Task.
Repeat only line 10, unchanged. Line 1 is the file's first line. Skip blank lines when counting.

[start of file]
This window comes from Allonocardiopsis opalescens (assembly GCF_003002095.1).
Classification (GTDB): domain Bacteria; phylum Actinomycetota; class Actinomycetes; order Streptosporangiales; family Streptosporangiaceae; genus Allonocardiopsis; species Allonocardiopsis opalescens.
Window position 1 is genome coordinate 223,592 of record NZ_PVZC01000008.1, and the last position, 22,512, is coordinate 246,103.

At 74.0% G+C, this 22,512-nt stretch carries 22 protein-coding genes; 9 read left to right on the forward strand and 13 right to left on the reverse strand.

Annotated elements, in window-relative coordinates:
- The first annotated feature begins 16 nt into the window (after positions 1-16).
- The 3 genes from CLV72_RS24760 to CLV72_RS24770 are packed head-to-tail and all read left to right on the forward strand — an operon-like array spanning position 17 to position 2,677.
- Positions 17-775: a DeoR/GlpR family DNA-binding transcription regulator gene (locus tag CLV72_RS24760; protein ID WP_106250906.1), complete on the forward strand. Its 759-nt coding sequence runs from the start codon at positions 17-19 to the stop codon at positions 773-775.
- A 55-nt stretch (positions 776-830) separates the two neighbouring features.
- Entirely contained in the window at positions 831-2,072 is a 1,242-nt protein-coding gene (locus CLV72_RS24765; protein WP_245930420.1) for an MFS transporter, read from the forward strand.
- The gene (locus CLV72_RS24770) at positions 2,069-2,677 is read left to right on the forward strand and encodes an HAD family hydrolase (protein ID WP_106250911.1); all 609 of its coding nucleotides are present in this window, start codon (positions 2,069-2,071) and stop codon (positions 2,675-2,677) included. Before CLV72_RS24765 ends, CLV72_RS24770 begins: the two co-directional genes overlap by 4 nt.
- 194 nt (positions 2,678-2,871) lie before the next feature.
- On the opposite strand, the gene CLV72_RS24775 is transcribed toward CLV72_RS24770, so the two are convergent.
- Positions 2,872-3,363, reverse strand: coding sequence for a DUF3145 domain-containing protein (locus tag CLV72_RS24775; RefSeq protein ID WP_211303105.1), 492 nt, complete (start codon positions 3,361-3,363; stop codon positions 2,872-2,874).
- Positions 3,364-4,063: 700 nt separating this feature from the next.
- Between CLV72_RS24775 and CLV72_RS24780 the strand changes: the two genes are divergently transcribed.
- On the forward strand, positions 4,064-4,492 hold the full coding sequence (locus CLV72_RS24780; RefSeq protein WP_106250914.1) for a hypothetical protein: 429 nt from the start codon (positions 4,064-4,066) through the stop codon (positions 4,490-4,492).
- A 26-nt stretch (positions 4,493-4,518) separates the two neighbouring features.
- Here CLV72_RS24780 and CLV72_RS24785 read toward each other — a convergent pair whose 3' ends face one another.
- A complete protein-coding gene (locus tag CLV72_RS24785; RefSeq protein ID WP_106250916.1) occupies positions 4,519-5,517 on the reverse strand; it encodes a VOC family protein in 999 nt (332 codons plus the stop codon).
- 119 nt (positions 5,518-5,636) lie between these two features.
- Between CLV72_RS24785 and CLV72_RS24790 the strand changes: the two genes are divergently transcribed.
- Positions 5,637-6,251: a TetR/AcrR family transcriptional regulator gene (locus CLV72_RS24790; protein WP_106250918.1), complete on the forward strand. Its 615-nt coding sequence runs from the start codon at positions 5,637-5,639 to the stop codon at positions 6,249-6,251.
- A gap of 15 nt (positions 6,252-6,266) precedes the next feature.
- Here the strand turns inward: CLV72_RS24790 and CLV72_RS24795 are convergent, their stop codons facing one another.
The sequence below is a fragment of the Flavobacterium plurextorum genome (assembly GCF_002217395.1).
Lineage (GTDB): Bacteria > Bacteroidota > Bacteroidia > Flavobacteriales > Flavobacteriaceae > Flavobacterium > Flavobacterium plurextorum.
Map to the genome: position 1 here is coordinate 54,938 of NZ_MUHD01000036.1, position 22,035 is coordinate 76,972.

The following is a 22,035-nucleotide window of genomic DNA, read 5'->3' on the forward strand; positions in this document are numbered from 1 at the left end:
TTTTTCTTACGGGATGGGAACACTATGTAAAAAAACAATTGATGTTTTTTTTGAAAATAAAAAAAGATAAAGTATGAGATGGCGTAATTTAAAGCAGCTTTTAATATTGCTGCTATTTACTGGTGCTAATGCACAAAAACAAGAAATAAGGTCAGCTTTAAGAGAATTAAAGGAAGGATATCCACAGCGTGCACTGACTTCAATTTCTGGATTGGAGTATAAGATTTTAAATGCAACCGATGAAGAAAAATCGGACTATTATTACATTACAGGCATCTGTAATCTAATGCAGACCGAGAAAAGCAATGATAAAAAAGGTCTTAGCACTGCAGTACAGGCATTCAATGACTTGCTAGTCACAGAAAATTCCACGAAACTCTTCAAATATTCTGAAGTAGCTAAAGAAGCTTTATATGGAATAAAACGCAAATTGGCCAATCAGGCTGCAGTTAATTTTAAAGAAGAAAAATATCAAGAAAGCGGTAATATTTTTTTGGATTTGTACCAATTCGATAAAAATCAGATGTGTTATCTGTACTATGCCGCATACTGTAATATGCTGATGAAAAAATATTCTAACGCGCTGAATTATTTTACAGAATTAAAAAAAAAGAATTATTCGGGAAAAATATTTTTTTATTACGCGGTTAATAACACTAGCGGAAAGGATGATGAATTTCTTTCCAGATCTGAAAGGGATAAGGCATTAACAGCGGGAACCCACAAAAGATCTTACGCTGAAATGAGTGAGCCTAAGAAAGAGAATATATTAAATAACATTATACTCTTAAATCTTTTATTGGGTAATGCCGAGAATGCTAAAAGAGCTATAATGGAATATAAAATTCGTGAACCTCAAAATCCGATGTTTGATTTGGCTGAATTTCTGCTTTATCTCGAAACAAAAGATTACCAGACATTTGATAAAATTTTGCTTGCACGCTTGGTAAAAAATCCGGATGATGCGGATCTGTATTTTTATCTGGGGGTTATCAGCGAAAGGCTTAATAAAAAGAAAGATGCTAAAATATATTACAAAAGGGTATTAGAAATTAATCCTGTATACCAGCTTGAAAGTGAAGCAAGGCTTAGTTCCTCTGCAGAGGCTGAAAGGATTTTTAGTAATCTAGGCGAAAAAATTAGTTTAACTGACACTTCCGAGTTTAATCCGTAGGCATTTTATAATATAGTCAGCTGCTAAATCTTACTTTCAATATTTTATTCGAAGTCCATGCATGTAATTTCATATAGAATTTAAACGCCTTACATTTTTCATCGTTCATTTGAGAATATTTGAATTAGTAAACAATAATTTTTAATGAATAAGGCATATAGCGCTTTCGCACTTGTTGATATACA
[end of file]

- Entirely contained in the window at positions 831-2,072 is a 1,242-nt protein-coding gene (locus CLV72_RS24765; protein WP_245930420.1) for an MFS transporter, read from the forward strand.